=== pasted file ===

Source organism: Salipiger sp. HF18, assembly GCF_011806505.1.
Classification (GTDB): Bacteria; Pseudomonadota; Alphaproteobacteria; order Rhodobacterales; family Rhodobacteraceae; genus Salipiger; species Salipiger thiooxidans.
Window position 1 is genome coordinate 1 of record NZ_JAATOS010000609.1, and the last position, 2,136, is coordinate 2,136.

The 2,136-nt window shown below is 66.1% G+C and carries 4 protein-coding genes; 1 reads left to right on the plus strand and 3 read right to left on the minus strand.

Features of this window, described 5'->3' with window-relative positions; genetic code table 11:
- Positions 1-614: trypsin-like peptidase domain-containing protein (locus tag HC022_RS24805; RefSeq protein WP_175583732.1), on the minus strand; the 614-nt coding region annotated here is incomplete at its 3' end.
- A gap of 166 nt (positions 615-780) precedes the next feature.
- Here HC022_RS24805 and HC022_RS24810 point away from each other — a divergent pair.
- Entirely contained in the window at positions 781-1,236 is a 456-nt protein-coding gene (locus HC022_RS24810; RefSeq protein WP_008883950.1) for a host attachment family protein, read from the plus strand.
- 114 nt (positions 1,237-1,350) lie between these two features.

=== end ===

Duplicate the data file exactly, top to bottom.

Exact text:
Source organism: Salipiger sp. HF18, assembly GCF_011806505.1.
Classification (GTDB): Bacteria; Pseudomonadota; Alphaproteobacteria; order Rhodobacterales; family Rhodobacteraceae; genus Salipiger; species Salipiger thiooxidans.
Window position 1 is genome coordinate 1 of record NZ_JAATOS010000609.1, and the last position, 2,136, is coordinate 2,136.

The 2,136-nt window shown below is 66.1% G+C and carries 4 protein-coding genes; 1 reads left to right on the plus strand and 3 read right to left on the minus strand.

Features of this window, described 5'->3' with window-relative positions; genetic code table 11:
- Positions 1-614: trypsin-like peptidase domain-containing protein (locus tag HC022_RS24805; RefSeq protein WP_175583732.1), on the minus strand; the 614-nt coding region annotated here is incomplete at its 3' end.
- A gap of 166 nt (positions 615-780) precedes the next feature.
- Here HC022_RS24805 and HC022_RS24810 point away from each other — a divergent pair.
- Entirely contained in the window at positions 781-1,236 is a 456-nt protein-coding gene (locus HC022_RS24810; RefSeq protein WP_008883950.1) for a host attachment family protein, read from the plus strand.
- 114 nt (positions 1,237-1,350) lie between these two features.